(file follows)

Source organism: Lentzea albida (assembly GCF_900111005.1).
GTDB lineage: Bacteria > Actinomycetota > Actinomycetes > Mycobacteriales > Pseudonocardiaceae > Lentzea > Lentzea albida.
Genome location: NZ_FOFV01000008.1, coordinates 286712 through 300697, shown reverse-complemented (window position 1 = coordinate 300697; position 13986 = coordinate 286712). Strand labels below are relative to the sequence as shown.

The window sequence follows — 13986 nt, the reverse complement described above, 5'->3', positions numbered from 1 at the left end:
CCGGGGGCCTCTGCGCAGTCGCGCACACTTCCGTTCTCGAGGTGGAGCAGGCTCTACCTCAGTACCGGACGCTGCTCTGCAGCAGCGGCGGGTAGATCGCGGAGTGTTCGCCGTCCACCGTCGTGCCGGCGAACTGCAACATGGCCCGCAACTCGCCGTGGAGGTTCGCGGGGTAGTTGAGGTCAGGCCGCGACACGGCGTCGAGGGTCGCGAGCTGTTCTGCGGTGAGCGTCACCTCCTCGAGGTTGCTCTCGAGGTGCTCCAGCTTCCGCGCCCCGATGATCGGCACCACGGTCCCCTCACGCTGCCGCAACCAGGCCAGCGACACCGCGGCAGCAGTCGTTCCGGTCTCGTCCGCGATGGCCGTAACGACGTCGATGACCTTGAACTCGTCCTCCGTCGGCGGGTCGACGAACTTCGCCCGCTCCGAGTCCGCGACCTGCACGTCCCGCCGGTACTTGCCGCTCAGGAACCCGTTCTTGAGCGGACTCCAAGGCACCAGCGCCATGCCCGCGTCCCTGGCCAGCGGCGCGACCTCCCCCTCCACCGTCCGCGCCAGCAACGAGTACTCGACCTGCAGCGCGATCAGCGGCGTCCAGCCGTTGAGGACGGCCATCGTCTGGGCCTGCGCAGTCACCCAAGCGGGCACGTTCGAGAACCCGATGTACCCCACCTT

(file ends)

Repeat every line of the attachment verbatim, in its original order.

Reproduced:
Source organism: Lentzea albida (assembly GCF_900111005.1).
GTDB lineage: Bacteria > Actinomycetota > Actinomycetes > Mycobacteriales > Pseudonocardiaceae > Lentzea > Lentzea albida.
Genome location: NZ_FOFV01000008.1, coordinates 286712 through 300697, shown reverse-complemented (window position 1 = coordinate 300697; position 13986 = coordinate 286712). Strand labels below are relative to the sequence as shown.

The window sequence follows — 13986 nt, the reverse complement described above, 5'->3', positions numbered from 1 at the left end:
CCGGGGGCCTCTGCGCAGTCGCGCACACTTCCGTTCTCGAGGTGGAGCAGGCTCTACCTCAGTACCGGACGCTGCTCTGCAGCAGCGGCGGGTAGATCGCGGAGTGTTCGCCGTCCACCGTCGTGCCGGCGAACTGCAACATGGCCCGCAACTCGCCGTGGAGGTTCGCGGGGTAGTTGAGGTCAGGCCGCGACACGGCGTCGAGGGTCGCGAGCTGTTCTGCGGTGAGCGTCACCTCCTCGAGGTTGCTCTCGAGGTGCTCCAGCTTCCGCGCCCCGATGATCGGCACCACGGTCCCCTCACGCTGCCGCAACCAGGCCAGCGACACCGCGGCAGCAGTCGTTCCGGTCTCGTCCGCGATGGCCGTAACGACGTCGATGACCTTGAACTCGTCCTCCGTCGGCGGGTCGACGAACTTCGCCCGCTCCGAGTCCGCGACCTGCACGTCCCGCCGGTACTTGCCGCTCAGGAACCCGTTCTTGAGCGGACTCCAAGGCACCAGCGCCATGCCCGCGTCCCTGGCCAGCGGCGCGACCTCCCCCTCCACCGTCCGCGCCAGCAACGAGTACTCGACCTGCAGCGCGATCAGCGGCGTCCAGCCGTTGAGGACGGCCATCGTCTGGGCCTGCGCAGTCACCCAAGCGGGCACGTTCGAGAACCCGATGTACCCCACCTT